Saturday, January 14, 2006

a rare foray into legal commentary

One of the interesting things about being in law school is when I follow the coverage of the Alito confirmation hearings it makes me feel smart.*

For example, the other day one of the journalists asked one of the legal analysts to explain what Alito meant by the “something called the political question doctrine.” Oooohh, ooohh, I know, I know. Call on me! Me, me, me. Hmmm…I guess I really learned something last year!

Then there was the inane attempt by one of the senators to get Alito to admit that some parts of the Constitution can only be interpreted in one way. First they agreed that no one under age 30 could ever run for U.S. Senate. OK, that makes sense. No room to mis-interpret that part of the Constitution. Then they started talking about whether a ‘naturalized’ citizens could ever become President and it somehow turned into a discussion of illegal immigrants becoming citizens and the senator kept pestering Alito to admit to something. I forget the exact details but it was a simple proposition. Still, Alito wouldn’t admit it and the senator gave him hell for equivocating. I’m no lawyer (and if you knew my political views you’d know why I feel a little queasy coming to Alito’s defense) but I can understand why Alito would be hesitant to render an opinion interpreting the Constitution without hearing both sides of the argument, studying the issue, and carefully crafting an answer. Even most knee-jerk right-wing conservative justices don’t off-handedly throw out their Constitutional interpretations.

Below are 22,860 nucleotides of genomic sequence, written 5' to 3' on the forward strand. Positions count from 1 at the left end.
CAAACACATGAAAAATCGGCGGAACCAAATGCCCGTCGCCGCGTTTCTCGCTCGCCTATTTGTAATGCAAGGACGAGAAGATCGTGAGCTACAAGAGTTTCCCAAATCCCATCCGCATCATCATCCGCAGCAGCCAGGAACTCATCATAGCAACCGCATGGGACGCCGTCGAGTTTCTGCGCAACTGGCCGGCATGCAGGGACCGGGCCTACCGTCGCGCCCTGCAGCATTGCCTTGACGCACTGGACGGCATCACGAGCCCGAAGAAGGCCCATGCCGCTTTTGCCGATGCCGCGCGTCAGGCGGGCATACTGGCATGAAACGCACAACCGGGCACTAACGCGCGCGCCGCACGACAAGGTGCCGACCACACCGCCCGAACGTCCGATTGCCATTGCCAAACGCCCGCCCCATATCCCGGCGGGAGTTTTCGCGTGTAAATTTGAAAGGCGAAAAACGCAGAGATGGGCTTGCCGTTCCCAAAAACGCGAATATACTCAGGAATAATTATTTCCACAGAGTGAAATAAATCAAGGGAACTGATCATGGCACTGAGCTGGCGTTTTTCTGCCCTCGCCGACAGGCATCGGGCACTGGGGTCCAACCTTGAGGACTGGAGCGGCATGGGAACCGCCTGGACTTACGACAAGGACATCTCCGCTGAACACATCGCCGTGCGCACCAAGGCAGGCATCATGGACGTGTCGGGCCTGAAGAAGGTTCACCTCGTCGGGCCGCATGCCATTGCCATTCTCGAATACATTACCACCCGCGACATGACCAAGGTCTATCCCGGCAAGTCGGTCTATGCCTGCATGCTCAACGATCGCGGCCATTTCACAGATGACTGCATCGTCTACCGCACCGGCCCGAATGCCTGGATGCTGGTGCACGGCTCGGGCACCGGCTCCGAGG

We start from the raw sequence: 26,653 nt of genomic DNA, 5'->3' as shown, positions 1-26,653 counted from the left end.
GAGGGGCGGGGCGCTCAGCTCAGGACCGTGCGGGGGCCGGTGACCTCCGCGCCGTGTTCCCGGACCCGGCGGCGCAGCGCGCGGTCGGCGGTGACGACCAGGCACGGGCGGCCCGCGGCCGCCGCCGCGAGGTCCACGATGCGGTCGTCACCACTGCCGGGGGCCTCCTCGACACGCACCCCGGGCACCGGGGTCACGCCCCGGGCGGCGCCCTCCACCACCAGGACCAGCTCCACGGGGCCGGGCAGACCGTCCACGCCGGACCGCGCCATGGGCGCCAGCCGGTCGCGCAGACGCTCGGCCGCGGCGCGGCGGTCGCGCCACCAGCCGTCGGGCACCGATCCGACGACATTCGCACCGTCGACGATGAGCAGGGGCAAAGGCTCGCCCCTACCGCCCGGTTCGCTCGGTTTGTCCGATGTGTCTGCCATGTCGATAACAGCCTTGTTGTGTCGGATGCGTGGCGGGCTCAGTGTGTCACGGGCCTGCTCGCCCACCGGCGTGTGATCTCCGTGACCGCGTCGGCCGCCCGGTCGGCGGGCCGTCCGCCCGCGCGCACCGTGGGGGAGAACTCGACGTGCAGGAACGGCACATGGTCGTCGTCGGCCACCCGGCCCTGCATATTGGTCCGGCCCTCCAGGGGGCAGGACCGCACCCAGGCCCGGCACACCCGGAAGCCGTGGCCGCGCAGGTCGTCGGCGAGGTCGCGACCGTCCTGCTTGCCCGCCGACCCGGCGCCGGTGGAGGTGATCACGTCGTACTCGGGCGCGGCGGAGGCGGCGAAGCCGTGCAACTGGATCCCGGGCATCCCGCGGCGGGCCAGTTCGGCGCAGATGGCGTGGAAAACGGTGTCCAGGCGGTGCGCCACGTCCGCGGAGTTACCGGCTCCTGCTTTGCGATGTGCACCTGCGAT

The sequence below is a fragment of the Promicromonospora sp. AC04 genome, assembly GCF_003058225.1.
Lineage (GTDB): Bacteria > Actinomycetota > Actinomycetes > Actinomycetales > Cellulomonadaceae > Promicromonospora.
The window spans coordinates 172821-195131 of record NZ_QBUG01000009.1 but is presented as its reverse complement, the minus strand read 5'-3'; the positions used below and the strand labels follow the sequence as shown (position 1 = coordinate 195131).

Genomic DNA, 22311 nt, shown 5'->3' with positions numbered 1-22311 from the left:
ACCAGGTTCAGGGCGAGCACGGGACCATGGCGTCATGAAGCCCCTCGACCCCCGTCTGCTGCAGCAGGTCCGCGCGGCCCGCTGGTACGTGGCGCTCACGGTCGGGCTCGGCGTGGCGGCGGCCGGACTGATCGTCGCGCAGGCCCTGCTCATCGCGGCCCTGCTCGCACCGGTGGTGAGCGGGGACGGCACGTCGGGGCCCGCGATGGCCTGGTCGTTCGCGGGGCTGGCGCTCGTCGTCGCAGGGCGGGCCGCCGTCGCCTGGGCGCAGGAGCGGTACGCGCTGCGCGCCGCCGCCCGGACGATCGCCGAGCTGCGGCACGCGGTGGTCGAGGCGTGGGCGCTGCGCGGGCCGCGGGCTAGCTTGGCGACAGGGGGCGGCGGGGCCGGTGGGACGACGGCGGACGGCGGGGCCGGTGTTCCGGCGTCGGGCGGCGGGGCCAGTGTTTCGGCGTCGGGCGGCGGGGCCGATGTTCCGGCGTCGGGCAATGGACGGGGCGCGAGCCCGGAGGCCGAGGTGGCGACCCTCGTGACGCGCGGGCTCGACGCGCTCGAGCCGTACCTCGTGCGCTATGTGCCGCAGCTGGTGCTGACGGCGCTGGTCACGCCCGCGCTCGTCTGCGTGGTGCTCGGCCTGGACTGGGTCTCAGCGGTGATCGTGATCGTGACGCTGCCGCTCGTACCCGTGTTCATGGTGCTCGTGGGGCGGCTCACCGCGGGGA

And there’s way too much talk about stare decisis and whether Alito “believes in it.” Most educated people, even those not in law school, knows what stare decisis is (it’s the doctrine of precedent, in case you didn’t know). But it takes about two weeks of law school to realize that it’s sort of a joke – sure, judges follow precedent but when enough judges want to change existing law and reverse what had been precedent, they can always do so by picking and choosing legal arguments. And that’s not necessarily a bad thing because times change. (Think slavery, women’s rights, a small agrarian-based economy in 1789 vs. a major world superpower today, etc.) Otherwise we’d have the same laws today we had in the 1800s which might not be such a good thing. So just because he believes in stare decisis doesn’t mean Alito will or won’t change existing laws.

There is something about these hearings, with Senators who know less about the law than second-year law students leading the charade, that makes the whole thing seem like a farce.

*notice I didn’t say I am smart—just that I feel smart.

2 Comments:

At 2:36 PM, Anonymous Anonymous said...

The majority of the Senators on the Judiciary Committee are lawyers, and know exactly what they're talking about. They're just grandstanding for the cameras and their respective fundraising bases.

 
At 2:52 PM, Blogger Unreasonable Man said...

The whole stare decisis emphasis is really just a question about abortion. If he believes strongly in stare decisis, (the argument goes) he won't vote to overturn Roe v. Wade.

It's all B.S. anyway, because once he's confirmed, he can do whatever the hell he wants.

 

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